In his collection of poems titled After the Lost War, Andrew Hudgins chronicles the life of a Confederate soldier during and just after the Civil War. In “What Light Destroys,” the soldier fondly recalls a camping trip he once took with his four sons.
Feasting on the Word: Preaching the Revised Common Lectionary, Year B, Vol. 1: Advent Through Transfiguration
When I was a child, I loved Palm Sunday because we got to act out the biblical version of a ticker-tape parade. Later I learned of the ephemeral quality of stardom and parades and decided that Palm Sunday and Passion Week belong together. As a pastor, I have accepted the dismal fact that most of our people skip Thursday, Friday and Saturday, slipping from parade pandemonium to Easter ecstasy with none of the suffering and pain.
As the Season of Lent rushes toward inevitability, scripture calls us to play the old game of Truth or Consequences—no, not the game show from the 1960s, but the old-time religion game of suffering and salvation.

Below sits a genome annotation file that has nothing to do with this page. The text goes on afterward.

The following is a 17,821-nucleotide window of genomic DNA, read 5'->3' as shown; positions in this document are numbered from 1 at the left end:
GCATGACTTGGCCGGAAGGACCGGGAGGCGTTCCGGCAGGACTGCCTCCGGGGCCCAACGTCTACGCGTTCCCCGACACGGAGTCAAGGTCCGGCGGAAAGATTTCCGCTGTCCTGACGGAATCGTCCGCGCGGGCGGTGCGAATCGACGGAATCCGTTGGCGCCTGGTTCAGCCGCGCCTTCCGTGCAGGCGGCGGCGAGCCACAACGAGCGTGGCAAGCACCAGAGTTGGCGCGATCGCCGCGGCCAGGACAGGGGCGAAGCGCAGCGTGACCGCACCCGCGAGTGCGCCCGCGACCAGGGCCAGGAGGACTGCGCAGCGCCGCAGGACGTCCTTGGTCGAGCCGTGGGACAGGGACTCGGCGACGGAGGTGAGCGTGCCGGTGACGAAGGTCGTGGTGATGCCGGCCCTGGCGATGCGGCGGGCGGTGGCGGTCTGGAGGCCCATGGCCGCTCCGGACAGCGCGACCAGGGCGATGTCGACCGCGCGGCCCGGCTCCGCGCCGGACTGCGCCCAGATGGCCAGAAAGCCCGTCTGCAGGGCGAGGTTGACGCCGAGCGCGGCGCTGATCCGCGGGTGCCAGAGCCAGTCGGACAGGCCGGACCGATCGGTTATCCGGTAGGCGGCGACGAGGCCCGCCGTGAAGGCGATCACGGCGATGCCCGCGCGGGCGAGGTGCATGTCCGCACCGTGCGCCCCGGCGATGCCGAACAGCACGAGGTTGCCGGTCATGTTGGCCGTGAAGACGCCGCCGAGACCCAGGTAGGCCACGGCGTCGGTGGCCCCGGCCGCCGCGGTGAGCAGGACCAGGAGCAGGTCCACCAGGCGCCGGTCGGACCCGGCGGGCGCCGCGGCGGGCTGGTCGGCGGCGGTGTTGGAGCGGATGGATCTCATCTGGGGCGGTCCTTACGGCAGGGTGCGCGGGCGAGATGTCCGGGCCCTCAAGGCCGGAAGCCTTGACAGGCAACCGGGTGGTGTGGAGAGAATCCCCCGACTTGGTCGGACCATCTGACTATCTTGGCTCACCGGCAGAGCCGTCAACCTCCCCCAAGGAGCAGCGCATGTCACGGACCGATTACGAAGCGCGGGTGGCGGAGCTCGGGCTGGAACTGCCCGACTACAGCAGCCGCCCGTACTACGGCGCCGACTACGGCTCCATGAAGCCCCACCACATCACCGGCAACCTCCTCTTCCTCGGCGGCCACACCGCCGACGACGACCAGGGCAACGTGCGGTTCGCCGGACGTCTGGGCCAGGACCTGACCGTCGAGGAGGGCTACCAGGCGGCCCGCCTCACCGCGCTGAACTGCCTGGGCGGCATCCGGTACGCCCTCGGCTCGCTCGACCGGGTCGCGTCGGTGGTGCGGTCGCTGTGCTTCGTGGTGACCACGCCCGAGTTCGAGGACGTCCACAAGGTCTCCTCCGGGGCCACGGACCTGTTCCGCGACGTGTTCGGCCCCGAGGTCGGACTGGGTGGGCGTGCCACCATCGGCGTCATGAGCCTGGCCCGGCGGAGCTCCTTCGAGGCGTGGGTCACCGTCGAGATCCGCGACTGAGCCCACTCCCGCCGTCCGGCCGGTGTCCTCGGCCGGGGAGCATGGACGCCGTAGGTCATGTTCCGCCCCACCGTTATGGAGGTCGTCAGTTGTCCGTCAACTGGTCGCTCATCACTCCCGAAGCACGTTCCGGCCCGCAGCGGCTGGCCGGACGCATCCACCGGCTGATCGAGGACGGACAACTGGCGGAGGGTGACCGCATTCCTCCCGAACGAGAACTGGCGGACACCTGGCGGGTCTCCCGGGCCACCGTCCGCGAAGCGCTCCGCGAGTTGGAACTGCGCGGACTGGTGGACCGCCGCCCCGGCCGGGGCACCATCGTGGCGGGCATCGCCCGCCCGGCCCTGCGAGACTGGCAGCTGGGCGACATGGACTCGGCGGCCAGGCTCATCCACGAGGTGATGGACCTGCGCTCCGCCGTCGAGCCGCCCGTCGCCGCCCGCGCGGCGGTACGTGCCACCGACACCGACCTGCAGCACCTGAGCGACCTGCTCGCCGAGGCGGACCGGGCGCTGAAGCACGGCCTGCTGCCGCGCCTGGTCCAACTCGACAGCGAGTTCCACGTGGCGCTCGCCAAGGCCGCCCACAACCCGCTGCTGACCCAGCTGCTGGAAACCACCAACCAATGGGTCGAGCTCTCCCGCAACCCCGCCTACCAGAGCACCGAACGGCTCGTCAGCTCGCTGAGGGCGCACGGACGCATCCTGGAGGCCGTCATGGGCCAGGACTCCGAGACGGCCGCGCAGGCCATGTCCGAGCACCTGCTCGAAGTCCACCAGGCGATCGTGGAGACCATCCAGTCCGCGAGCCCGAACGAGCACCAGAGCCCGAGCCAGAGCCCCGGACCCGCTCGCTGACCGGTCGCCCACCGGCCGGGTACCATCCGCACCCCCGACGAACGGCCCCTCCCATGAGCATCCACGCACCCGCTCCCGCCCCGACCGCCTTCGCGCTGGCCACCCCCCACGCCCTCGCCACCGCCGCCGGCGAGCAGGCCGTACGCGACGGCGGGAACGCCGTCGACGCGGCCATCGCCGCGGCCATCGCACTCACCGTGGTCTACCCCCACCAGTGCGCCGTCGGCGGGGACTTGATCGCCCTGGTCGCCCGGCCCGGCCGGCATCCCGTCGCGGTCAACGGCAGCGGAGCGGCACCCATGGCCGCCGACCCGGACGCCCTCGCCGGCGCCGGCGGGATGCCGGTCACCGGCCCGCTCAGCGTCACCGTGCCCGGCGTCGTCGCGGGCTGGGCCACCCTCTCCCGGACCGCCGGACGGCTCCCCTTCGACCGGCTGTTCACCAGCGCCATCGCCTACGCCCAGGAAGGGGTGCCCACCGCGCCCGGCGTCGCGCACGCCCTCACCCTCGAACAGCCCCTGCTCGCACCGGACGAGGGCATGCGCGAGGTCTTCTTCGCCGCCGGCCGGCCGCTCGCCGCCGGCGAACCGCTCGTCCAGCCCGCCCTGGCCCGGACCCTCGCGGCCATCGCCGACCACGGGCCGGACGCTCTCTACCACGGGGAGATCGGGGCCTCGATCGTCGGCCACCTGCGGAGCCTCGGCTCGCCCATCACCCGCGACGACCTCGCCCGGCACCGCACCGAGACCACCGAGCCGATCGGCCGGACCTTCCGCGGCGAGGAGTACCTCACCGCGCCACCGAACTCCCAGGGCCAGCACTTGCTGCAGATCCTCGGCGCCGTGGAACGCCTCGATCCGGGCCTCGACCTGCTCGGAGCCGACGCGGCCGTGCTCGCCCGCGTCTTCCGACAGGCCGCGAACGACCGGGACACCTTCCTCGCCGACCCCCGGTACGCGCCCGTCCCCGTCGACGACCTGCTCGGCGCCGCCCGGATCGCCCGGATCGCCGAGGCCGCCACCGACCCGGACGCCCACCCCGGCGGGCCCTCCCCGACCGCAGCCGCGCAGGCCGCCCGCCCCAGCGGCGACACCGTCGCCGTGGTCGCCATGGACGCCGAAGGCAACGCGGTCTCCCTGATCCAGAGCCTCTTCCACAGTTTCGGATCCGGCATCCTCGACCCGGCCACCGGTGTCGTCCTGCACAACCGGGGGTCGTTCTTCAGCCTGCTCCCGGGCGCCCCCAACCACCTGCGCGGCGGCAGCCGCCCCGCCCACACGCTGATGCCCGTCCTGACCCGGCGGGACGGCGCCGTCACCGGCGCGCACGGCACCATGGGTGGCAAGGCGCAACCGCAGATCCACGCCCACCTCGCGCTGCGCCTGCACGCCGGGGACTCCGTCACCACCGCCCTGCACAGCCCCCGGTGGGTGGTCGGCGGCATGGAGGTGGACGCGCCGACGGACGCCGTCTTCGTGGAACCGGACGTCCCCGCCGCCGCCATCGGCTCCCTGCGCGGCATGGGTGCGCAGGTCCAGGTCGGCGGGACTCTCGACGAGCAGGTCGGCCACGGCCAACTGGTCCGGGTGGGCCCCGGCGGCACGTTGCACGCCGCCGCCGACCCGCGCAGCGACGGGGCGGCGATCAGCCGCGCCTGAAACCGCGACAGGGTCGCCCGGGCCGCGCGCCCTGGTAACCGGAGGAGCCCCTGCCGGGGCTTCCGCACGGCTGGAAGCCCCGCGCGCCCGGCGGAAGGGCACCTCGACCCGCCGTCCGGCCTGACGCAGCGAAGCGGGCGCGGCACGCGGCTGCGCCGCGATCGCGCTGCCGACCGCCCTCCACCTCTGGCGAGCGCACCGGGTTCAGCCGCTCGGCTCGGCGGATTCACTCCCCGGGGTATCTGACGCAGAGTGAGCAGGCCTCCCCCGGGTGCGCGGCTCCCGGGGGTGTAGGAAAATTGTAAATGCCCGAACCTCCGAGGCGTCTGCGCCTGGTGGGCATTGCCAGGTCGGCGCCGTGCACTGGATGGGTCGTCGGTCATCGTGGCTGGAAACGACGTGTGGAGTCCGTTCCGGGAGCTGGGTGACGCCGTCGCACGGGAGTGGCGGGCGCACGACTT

Some years back, I was surprised to hear John called the beginner’s Gospel. Surely the Gospel to begin with was Mark, the shortest and most likely the oldest, or Luke, with all those wonderful stories. John seemed to me a second-semester topic—or a graduate-level course. I saw it as an astonishing theological elaboration and re-presentation of the person of Jesus of Nazareth seen in the other books. The testimony of those sources needed to be heard first, I thought, before John’s majestically self-describing Christ could be understood.There was an additional reason that I thought it a mistake to hand the fourth Gospel over to “baby Christians.” I thought the book dangerous.
On the island of Hawaii, you can hike across an active volcano. It doesn’t look a bit like the models I made in grade school, where a triangular papier-mâché mountain spouted dry ice smoke and red yarn lava from a small hole at the top. No, this volcano is an enormous crater whose hot lava spills underground and pours into the sea.
“Go back, Sam. I’m going to Mordor alone!” “Of course you are,” responds Sam, “and I’m coming with you!” He plunges into the river, gets in over his head and almost drowns before Frodo pulls him into the boat. Once Sam catches his breath, he explains: “I made a promise, Mr. Frodo.
Could Peter Leithart be on to something when he calls 2 Kings 5 “the richest Old Testament story of baptism,” one that “anticipates Christian baptism”? The very thought of baptism makes me shudder. I remember mine, since my parents didn’t take me to be sprinkled as an infant.